/ PDD-owned Temu enters the Philippines to heat up competition in Southeast Asia’s e-commerce market against Alibaba’s Lazada and TikTok Shop
Budget shopping app provider Temu, owned by multinational e-commerce group PDD Holdings, has started operations in the Philippines to kick off its expansion into Southeast Asia, where it faces tough head-to-head competition against Alibaba Group Holding unit Lazada, ByteDance's TikTok Shop and Singapore-based Shopee.
Temu over the weekend quietly made its "grand opening" in the Philippines, where the Boston-based sibling of Chinese online retailer Pinduoduo offered up to 90 per cent off items such as T-shirts, double-sided tape, and kitchen storage and appliances, according to its website.
The generous discounts form part of a tried-and-tested playbook that has helped Temu climb to the top of Apple's App Store and Google Play's free-app rankings when the online marketplace launched in the United States last year.
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Temu's debut in the Philippines underscores its strategic business expansion across Asia after its foray last month into Japan and South Korea, as it now targets the less wealthier economies in the region.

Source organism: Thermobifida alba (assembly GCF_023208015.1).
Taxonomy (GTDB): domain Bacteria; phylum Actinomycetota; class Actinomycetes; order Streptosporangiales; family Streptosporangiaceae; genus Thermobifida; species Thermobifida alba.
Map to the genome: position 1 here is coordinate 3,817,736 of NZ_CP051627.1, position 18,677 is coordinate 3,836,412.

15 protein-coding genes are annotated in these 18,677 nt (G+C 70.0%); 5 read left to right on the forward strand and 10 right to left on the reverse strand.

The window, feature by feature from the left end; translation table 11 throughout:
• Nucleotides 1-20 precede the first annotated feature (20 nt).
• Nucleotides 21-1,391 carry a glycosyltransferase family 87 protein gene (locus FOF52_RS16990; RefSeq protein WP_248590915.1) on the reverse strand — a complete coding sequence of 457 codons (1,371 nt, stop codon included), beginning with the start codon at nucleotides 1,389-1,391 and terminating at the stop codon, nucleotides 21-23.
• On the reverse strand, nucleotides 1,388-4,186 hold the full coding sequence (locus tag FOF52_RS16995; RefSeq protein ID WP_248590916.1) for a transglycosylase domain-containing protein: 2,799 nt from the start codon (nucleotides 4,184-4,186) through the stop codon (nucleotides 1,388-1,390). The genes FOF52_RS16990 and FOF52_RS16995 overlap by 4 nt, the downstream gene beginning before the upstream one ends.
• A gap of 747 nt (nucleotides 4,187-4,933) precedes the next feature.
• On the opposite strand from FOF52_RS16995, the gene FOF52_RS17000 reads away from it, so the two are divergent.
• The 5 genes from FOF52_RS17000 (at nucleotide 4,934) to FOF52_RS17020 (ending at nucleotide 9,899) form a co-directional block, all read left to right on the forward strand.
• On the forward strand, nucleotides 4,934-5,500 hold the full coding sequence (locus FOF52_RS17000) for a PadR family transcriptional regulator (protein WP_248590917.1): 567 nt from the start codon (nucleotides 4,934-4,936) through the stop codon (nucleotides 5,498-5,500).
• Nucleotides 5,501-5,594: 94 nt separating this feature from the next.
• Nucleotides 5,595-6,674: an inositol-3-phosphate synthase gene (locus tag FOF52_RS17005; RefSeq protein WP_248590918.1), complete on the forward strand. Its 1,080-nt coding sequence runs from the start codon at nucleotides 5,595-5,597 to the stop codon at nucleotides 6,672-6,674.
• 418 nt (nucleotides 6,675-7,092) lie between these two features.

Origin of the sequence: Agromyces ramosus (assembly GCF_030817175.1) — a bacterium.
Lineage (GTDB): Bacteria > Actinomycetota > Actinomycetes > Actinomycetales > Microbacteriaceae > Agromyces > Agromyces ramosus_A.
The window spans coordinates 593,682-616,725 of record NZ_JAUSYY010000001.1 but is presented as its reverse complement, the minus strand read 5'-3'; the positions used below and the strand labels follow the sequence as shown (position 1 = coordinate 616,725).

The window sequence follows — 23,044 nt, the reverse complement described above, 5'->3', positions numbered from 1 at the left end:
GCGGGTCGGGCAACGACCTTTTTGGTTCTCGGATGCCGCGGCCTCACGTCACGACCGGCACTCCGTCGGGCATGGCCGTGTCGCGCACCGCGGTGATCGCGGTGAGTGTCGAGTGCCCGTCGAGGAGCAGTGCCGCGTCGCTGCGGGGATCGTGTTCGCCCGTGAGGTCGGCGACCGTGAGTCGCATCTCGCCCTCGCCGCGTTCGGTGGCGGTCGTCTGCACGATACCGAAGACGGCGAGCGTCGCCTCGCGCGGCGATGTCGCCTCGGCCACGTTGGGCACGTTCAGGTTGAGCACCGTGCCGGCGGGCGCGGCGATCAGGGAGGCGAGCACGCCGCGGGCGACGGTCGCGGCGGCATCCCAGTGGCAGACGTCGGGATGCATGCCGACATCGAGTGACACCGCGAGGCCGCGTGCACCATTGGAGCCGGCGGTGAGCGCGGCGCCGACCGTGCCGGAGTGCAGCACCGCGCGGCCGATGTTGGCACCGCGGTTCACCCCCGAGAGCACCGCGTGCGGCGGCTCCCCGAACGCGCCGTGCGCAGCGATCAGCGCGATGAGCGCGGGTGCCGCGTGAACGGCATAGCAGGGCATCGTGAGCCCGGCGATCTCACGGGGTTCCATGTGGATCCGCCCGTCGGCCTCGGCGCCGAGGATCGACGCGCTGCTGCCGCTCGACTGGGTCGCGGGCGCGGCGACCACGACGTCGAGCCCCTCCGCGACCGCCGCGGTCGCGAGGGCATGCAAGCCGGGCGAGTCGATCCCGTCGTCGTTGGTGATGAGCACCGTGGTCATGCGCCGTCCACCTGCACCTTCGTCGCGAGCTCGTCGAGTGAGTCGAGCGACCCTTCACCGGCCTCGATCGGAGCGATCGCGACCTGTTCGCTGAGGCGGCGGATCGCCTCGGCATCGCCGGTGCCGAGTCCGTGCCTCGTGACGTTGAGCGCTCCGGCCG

In June, Temu sent out a survey to online merchants asking which platforms they were already using in Japan, South Korea and Southeast Asia.
Temu, which is now available in more than 38 countries, did not immediately reply to a request for comment on Monday.
Southeast Asia's e-commerce market, which comprises 11 economies at different stages of development, is projected to reach around US$230 billion in gross merchandise volume by 2026, according to an article published last December by global management consulting firm McKinsey & Co.
Indonesia and Singapore lead the region with an e-commerce penetration rate of about 30 per cent, the McKinsey article said. The Philippines, Thailand and Vietnam trail the market with an e-commerce penetration rate of about 15 per cent.
Lazada, for example, recorded double-digit order growth year on year in Southeast Asia during the quarter ended June 30 on the back of improved monetisation and operating efficiency, according to Alibaba's earnings report for the period. Alibaba owns the South China Morning Post.
Southeast Asia's growth potential has become more attractive to Chinese e-commerce services providers, as mainland consumers adjust their spending habits to account for the country's less-than optimistic economic outlook.
That prompted Alibaba last month to inject US$845 million in fresh capital into Lazada, which received its first investment from the e-commerce giant in 2016 when the Hangzhou-based group took a controlling stake in the firm. Alibaba made subsequent investments that increased its stake in Lazada to more than 80 per cent.
TikTok chief executive Chew Shou Zi in June said the company would pour billions of dollars into Southeast Asia in the coming years, based on the rapid rise of its online shopping business across that market.
Temu owner PDD reported a 58 per cent year-on-year increase in first-quarter revenue to 37.6 billion yuan (US$5.2 billion), despite macroeconomic headwinds and slowing retail sales across the country. Nasdaq-listed PDD will report its second-quarter financial results on Tuesday.